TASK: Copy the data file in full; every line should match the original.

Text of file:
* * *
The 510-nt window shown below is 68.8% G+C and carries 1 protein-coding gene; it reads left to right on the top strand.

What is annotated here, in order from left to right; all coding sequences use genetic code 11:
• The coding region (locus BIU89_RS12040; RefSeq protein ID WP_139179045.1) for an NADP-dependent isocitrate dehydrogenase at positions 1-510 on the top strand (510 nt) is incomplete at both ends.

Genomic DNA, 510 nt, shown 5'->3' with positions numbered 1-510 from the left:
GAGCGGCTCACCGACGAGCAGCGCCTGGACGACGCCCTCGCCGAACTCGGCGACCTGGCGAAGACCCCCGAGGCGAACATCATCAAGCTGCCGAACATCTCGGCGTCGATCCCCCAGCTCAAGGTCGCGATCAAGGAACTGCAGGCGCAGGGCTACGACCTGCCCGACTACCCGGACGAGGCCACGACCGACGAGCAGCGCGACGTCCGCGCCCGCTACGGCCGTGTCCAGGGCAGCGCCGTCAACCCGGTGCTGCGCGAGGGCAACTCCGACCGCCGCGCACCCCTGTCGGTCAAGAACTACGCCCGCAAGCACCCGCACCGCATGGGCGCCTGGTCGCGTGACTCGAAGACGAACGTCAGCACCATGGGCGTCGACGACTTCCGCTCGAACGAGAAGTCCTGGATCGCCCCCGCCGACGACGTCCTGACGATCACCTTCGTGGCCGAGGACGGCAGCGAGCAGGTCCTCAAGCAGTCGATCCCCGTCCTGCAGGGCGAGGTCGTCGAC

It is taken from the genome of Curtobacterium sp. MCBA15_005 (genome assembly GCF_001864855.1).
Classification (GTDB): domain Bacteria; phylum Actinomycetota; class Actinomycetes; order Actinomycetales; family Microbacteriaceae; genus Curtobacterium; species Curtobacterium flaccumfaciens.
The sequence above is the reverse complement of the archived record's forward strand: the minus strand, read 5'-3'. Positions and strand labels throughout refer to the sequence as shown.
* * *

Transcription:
The 510-nt window shown below is 68.8% G+C and carries 1 protein-coding gene; it reads left to right on the top strand.

What is annotated here, in order from left to right; all coding sequences use genetic code 11:
• The coding region (locus BIU89_RS12040; RefSeq protein ID WP_139179045.1) for an NADP-dependent isocitrate dehydrogenase at positions 1-510 on the top strand (510 nt) is incomplete at both ends.

Genomic DNA, 510 nt, shown 5'->3' with positions numbered 1-510 from the left:
GAGCGGCTCACCGACGAGCAGCGCCTGGACGACGCCCTCGCCGAACTCGGCGACCTGGCGAAGACCCCCGAGGCGAACATCATCAAGCTGCCGAACATCTCGGCGTCGATCCCCCAGCTCAAGGTCGCGATCAAGGAACTGCAGGCGCAGGGCTACGACCTGCCCGACTACCCGGACGAGGCCACGACCGACGAGCAGCGCGACGTCCGCGCCCGCTACGGCCGTGTCCAGGGCAGCGCCGTCAACCCGGTGCTGCGCGAGGGCAACTCCGACCGCCGCGCACCCCTGTCGGTCAAGAACTACGCCCGCAAGCACCCGCACCGCATGGGCGCCTGGTCGCGTGACTCGAAGACGAACGTCAGCACCATGGGCGTCGACGACTTCCGCTCGAACGAGAAGTCCTGGATCGCCCCCGCCGACGACGTCCTGACGATCACCTTCGTGGCCGAGGACGGCAGCGAGCAGGTCCTCAAGCAGTCGATCCCCGTCCTGCAGGGCGAGGTCGTCGAC

It is taken from the genome of Curtobacterium sp. MCBA15_005 (genome assembly GCF_001864855.1).
Classification (GTDB): domain Bacteria; phylum Actinomycetota; class Actinomycetes; order Actinomycetales; family Microbacteriaceae; genus Curtobacterium; species Curtobacterium flaccumfaciens.
The sequence above is the reverse complement of the archived record's forward strand: the minus strand, read 5'-3'. Positions and strand labels throughout refer to the sequence as shown.